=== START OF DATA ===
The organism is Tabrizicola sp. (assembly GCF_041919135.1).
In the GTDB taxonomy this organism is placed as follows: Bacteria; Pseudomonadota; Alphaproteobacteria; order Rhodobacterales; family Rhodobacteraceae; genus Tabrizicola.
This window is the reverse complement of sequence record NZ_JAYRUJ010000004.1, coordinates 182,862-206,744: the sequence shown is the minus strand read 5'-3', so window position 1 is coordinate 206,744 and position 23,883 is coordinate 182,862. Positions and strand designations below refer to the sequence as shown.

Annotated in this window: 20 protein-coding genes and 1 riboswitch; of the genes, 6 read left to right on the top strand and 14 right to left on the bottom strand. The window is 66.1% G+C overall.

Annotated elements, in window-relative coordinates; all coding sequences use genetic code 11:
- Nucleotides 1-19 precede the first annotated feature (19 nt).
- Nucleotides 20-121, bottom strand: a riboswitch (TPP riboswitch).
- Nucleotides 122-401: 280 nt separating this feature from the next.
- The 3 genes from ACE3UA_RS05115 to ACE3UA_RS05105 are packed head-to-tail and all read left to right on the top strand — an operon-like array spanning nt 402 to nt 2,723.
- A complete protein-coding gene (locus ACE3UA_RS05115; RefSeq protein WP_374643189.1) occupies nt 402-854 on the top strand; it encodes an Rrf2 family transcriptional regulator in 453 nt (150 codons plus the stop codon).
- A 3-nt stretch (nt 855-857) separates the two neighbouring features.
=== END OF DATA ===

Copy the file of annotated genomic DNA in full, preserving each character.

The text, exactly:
The organism is Tabrizicola sp. (assembly GCF_041919135.1).
In the GTDB taxonomy this organism is placed as follows: Bacteria; Pseudomonadota; Alphaproteobacteria; order Rhodobacterales; family Rhodobacteraceae; genus Tabrizicola.
This window is the reverse complement of sequence record NZ_JAYRUJ010000004.1, coordinates 182,862-206,744: the sequence shown is the minus strand read 5'-3', so window position 1 is coordinate 206,744 and position 23,883 is coordinate 182,862. Positions and strand designations below refer to the sequence as shown.

Annotated in this window: 20 protein-coding genes and 1 riboswitch; of the genes, 6 read left to right on the top strand and 14 right to left on the bottom strand. The window is 66.1% G+C overall.

Annotated elements, in window-relative coordinates; all coding sequences use genetic code 11:
- Nucleotides 1-19 precede the first annotated feature (19 nt).
- Nucleotides 20-121, bottom strand: a riboswitch (TPP riboswitch).
- Nucleotides 122-401: 280 nt separating this feature from the next.
- The 3 genes from ACE3UA_RS05115 to ACE3UA_RS05105 are packed head-to-tail and all read left to right on the top strand — an operon-like array spanning nt 402 to nt 2,723.
- A complete protein-coding gene (locus ACE3UA_RS05115; RefSeq protein WP_374643189.1) occupies nt 402-854 on the top strand; it encodes an Rrf2 family transcriptional regulator in 453 nt (150 codons plus the stop codon).
- A 3-nt stretch (nt 855-857) separates the two neighbouring features.